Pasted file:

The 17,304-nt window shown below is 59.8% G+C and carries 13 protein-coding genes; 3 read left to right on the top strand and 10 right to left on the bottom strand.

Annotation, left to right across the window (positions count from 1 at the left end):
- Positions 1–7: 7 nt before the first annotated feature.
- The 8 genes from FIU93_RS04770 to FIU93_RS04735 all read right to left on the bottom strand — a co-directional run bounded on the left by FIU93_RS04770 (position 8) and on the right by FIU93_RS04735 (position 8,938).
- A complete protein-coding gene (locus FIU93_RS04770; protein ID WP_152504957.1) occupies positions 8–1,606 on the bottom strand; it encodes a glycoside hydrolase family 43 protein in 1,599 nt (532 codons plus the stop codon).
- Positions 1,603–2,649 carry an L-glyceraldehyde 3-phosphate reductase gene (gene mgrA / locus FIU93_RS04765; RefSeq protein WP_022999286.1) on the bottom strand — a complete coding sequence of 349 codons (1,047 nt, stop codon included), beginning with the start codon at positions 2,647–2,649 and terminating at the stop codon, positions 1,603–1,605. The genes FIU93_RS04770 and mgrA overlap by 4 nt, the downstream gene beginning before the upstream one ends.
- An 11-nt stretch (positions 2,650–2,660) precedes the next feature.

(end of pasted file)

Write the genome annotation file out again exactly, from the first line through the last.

The 17,304-nt window shown below is 59.8% G+C and carries 13 protein-coding genes; 3 read left to right on the top strand and 10 right to left on the bottom strand.

Annotation, left to right across the window (positions count from 1 at the left end):
- Positions 1–7: 7 nt before the first annotated feature.
- The 8 genes from FIU93_RS04770 to FIU93_RS04735 all read right to left on the bottom strand — a co-directional run bounded on the left by FIU93_RS04770 (position 8) and on the right by FIU93_RS04735 (position 8,938).
- A complete protein-coding gene (locus FIU93_RS04770; protein ID WP_152504957.1) occupies positions 8–1,606 on the bottom strand; it encodes a glycoside hydrolase family 43 protein in 1,599 nt (532 codons plus the stop codon).
- Positions 1,603–2,649 carry an L-glyceraldehyde 3-phosphate reductase gene (gene mgrA / locus FIU93_RS04765; RefSeq protein WP_022999286.1) on the bottom strand — a complete coding sequence of 349 codons (1,047 nt, stop codon included), beginning with the start codon at positions 2,647–2,649 and terminating at the stop codon, positions 1,603–1,605. The genes FIU93_RS04770 and mgrA overlap by 4 nt, the downstream gene beginning before the upstream one ends.
- An 11-nt stretch (positions 2,650–2,660) precedes the next feature.